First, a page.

char minutes[40];
float hours;
float val;
float start_val;

mph_file.getline(start, 10); // get miles
mph_file.getline(time, 40); // get seconds

// convert distance and timing into floats
val = atoi(time);
start_val = atoi(start);

// turn seconds into an hour
hours = val / 3600;

// say the mph
cout << start_val / hours << " miles per hour\n";
}
}
}
}

FireFoxer
March 30th, 2009, 08:31 AM
Run1206,

What do you mean by miles at the start of the trip and miles at the end of the trip? Doesn't it make more sense to simply give the miles traveled and the time in seconds?

I will code this up tomorrow sometime.

run1206
March 30th, 2009, 08:40 AM
Run1206,

What do you mean by miles at the start of the trip and miles at the end of the trip? Doesn't it make more sense to simply give the miles traveled and the time in seconds?

I will code this up tomorrow sometime.

some trips might not start at 0 miles. maybe 1200 miles or some other non-zero number. sorry for not clarifying that before :oops:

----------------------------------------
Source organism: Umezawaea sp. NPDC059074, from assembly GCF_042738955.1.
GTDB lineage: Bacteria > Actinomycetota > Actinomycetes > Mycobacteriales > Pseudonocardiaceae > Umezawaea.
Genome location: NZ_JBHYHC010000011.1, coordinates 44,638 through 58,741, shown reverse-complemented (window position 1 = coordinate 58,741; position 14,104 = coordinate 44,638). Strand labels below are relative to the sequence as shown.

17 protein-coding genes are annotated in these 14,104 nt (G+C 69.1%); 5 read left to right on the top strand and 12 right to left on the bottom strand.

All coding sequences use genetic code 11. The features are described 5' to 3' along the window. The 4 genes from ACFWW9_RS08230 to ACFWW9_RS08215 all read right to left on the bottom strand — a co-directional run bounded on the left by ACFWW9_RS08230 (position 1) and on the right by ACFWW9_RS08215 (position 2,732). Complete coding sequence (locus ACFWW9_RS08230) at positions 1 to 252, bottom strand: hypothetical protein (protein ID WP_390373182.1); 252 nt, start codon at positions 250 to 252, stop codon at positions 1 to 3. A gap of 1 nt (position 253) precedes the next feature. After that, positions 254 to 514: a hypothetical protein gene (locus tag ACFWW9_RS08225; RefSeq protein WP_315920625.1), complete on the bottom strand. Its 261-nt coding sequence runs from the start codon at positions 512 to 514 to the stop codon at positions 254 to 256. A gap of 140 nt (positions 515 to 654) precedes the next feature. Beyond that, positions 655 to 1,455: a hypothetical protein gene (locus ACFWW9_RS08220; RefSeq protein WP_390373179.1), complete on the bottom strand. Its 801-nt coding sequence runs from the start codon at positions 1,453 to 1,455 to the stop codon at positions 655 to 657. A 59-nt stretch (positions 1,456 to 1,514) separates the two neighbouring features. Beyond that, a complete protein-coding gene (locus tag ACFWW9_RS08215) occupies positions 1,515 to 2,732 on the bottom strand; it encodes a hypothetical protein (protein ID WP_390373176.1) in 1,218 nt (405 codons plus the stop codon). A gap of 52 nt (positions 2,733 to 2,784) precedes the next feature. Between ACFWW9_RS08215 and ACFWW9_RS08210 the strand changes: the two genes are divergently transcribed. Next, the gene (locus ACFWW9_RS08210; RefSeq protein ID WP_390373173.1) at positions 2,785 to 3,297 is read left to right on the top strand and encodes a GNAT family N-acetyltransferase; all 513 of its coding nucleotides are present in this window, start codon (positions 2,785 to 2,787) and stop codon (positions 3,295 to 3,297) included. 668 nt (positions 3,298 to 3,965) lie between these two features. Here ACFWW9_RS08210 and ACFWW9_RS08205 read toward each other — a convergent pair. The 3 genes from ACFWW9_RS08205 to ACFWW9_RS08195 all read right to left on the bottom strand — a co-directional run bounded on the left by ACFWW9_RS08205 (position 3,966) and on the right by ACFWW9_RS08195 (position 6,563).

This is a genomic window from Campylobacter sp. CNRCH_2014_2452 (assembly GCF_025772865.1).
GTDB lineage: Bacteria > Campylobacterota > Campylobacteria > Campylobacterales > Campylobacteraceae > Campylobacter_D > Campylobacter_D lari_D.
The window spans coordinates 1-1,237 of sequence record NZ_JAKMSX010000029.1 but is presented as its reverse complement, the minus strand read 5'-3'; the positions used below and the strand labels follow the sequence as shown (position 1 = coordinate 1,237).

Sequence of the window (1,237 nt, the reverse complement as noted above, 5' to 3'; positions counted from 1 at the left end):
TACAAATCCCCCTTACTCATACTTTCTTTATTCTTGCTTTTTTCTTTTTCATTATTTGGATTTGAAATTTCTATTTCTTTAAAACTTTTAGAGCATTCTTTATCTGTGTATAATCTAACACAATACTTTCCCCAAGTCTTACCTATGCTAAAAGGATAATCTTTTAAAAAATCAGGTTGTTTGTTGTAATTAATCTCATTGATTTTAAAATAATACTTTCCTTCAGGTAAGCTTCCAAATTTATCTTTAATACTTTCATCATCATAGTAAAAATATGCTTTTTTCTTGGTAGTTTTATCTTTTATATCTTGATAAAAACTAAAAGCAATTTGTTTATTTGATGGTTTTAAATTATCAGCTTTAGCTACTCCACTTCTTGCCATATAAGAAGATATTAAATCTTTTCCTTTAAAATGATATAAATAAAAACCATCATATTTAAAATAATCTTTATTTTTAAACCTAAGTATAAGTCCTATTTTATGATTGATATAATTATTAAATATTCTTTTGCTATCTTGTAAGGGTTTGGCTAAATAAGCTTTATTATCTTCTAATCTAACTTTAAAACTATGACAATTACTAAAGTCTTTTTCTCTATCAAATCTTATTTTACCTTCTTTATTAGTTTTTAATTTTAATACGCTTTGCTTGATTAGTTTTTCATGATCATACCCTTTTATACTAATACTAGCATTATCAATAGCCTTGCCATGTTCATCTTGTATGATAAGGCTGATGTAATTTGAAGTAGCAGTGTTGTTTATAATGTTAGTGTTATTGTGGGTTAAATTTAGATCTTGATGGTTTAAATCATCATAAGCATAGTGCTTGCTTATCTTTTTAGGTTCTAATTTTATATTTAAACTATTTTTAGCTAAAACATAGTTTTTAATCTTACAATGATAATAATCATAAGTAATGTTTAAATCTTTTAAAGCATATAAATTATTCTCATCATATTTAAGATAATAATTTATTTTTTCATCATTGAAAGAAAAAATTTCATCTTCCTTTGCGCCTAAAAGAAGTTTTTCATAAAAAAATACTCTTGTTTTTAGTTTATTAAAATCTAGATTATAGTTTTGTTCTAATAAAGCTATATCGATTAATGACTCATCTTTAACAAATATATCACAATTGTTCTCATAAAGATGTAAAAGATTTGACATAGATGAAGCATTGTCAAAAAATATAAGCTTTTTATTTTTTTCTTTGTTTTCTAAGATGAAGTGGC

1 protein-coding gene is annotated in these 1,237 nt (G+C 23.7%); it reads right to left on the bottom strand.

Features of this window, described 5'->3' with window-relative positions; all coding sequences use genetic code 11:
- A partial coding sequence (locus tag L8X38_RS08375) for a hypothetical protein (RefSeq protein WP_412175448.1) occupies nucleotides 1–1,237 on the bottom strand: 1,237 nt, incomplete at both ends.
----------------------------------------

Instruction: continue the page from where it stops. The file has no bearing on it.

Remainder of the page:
Bodsda
March 30th, 2009, 10:00 PM
Heres my solution in python



#! /usr/bin/env python

# Beginner programming challenge #2
# By Bodsda

import os # This module will be used to clear the terminal of previous commands etc and also for file checking.

def clear(): # Defines a function called clear() that performs the line below
os.system('clear') # This will cause the terminal running the program to run its 'clear' command


def main():
clear()
good = 0 # Will be used to exit a loop

print """Welcome to Bodsda's solution to
run1206's Beginner Programming Challenge #2\n""" # The triple quote is used to span the print statement across multiple lines
# The '\n' is a newline escape character, meaning when it is encountered a new line is printed
while good == 0: # Do things in loop until good does not equal 0

file_path = raw_input("Please enter the path to the infile: ") # Get the file path
if '~/' in file_path: # Check if they are using ~/ to denote /home/username
file_path = os.path.expanduser(file_path) # expand ~/ to /home/<username>
elif file_path == "exit": # Exit if input is 'exit'
exit()

try: # Try to open file, if success exit loop
infile = open(file_path)
good = 1
except IOError: # If the file does not exist, catch the error and print an error message
print "Error: File does not exist, check your spelling"